By NATARIO McKENZIE
Tribune Business Reporter
The Minister of Agriculture yesterday plerdged that the Government was prepared to look at increasing duty rates on imported chicken, in an effort to provide more of a level playing field for Bahamian producers.
The Government reduced the tariff on chicken imports by 10 percentage points in 2011, while in 2010 it removed a stipulation requiring chicken importers to have a permit.
But V Alfred Gray told Tribune Business: "We are prepared to look at increasing the tariff on imported chicken or to eliminate it altogether - that is, the importation of chicken - as long as I am satisfied that there is sufficient in the local market to supply the Bahamas needs for a reasonable period of time.
"Having regard to that, because I don't know all the facts surrounding their inventory, I would certainly have to check that out to see how much time such an increase in tariff, or the elimination of chicken imports, could be for. By that I mean we may have to stop the importation of chicken for three months just so that they can sell their inventory, as long as the price is reasonable and they have a good quantity which would suffice the Bahamian market. I am prepared to do it."
Mr Gray added: "The Bahamas government's first obligation is to Bahamians. If Bahamians are in business and we want to help and protect them, it is in my view a very important element of the Government's consideration that Bahamians are not put out of business by our policies.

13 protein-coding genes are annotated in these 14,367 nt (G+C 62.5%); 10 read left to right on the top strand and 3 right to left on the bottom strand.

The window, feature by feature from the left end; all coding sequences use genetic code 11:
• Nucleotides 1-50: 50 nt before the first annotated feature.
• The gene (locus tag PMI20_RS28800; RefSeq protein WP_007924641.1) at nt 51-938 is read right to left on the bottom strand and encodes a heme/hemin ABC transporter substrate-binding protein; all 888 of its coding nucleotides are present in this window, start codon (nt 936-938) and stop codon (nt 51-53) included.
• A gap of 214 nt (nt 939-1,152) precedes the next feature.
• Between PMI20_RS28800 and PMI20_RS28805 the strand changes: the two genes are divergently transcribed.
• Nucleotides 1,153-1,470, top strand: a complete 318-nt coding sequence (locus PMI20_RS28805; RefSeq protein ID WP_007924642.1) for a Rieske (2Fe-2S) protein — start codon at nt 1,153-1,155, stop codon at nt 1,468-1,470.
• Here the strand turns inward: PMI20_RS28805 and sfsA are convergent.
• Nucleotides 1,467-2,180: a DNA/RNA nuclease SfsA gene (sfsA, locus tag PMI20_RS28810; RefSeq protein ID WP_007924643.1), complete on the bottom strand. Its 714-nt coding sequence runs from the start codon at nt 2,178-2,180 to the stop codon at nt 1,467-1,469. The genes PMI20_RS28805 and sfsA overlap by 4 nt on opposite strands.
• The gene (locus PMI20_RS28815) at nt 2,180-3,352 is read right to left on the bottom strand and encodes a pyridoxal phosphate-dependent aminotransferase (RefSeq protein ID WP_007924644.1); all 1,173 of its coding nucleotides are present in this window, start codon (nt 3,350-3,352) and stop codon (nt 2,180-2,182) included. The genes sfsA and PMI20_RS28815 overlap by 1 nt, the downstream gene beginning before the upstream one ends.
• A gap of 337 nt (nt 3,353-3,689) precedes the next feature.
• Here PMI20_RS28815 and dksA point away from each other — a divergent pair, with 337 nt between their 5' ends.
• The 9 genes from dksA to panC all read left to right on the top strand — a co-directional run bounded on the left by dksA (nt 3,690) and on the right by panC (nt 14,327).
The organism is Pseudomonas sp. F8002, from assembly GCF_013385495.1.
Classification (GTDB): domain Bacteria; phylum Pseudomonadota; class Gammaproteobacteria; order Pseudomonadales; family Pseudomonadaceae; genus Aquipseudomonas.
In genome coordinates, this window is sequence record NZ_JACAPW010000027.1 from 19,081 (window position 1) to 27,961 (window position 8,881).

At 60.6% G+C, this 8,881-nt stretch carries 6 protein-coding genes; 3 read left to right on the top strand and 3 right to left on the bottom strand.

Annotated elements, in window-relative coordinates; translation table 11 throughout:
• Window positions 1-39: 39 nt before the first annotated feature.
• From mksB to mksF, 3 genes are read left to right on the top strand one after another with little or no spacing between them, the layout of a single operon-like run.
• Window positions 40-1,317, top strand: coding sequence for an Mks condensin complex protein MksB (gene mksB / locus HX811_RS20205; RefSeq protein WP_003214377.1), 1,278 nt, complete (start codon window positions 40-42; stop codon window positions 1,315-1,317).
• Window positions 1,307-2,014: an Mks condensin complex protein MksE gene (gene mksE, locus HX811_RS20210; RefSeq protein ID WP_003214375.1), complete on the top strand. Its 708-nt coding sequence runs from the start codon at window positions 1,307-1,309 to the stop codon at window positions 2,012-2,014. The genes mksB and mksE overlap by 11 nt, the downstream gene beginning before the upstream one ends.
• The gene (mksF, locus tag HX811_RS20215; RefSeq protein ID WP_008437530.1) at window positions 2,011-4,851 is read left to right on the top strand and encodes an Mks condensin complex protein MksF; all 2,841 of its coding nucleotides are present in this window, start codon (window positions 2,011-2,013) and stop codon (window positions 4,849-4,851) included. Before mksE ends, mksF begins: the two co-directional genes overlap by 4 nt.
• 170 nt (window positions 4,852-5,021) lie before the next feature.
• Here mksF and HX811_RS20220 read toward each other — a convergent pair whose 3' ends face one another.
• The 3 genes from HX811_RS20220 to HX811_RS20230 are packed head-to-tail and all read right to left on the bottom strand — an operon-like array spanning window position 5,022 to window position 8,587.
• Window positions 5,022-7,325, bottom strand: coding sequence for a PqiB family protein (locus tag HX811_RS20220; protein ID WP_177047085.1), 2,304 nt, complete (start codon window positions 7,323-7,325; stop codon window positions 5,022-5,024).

"The extent to which we are able to help them, without doing violence to the other aspects of our economy, we are prepared to do it. We cannot stop people altogether from buying chicken from abroad, but one option is to increase the tariff so that it discourages them from bringing it in. One of the things that we have to be careful about is the consideration which may lead to non-importation, because we want people to feel free to bring their chickens in if they want to do that. We have got to balance it and we are prepared to do that."
In a recent interview with Tribune Business, executives at Abaco Big Bird Chicken Farm, a family-owned and operated business since 1995, said the company may go out of business in two-three months, its saled having dropped 60 per cent since the Government eliminated the permit regime for chicken imports.
Lance Pinder, operations manager of Abaco Big Bird Chicken Farm, said that having to compete with cheaper imports from the US and Brazil, combined with the rising costs of chicken feed and electricity, have all led to a downturn in business.